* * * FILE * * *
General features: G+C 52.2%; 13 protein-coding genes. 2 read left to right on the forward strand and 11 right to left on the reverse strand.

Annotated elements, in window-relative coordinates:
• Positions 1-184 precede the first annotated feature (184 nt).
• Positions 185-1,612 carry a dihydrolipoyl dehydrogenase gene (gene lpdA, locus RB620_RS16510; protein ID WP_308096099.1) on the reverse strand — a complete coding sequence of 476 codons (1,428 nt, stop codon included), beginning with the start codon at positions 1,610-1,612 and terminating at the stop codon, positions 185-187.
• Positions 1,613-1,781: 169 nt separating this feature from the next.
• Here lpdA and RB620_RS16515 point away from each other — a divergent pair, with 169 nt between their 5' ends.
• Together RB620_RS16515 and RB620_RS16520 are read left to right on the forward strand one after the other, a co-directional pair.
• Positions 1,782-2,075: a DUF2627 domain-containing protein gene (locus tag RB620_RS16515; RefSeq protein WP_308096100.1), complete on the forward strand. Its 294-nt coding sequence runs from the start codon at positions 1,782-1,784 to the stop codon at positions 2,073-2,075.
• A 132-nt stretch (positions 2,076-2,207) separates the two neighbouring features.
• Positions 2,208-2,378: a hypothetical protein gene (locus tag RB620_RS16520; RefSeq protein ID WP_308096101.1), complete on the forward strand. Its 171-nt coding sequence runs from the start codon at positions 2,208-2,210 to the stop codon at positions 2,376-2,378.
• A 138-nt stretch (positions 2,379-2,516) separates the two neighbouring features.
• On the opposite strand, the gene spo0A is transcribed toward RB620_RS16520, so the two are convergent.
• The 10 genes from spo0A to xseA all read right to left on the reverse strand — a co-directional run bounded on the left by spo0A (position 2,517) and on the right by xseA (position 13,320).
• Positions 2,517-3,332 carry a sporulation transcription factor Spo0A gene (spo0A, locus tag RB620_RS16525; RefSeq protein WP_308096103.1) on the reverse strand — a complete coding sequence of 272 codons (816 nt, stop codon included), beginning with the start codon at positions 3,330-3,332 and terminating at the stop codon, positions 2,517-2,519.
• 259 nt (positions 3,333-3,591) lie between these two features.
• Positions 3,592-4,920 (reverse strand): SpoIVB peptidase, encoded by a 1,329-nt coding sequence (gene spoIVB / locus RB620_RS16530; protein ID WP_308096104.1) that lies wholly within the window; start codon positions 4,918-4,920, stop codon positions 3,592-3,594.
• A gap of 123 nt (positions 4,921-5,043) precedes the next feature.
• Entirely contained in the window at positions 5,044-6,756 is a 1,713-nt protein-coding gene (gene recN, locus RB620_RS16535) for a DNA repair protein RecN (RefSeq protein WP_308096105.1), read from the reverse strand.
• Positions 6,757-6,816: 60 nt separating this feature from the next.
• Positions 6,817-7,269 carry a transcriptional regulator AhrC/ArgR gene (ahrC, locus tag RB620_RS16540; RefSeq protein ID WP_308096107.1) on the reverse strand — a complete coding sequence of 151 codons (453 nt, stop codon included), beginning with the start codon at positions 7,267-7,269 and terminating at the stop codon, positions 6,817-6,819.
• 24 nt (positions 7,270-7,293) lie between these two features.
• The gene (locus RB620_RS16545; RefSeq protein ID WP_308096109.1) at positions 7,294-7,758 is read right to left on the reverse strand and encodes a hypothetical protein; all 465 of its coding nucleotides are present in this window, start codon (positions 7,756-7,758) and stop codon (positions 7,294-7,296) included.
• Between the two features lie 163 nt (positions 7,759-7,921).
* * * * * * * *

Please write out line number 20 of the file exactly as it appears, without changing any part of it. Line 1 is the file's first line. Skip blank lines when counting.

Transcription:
• Positions 6,817-7,269 carry a transcriptional regulator AhrC/ArgR gene (ahrC, locus tag RB620_RS16540; RefSeq protein ID WP_308096107.1) on the reverse strand — a complete coding sequence of 151 codons (453 nt, stop codon included), beginning with the start codon at positions 7,267-7,269 and terminating at the stop codon, positions 6,817-6,819.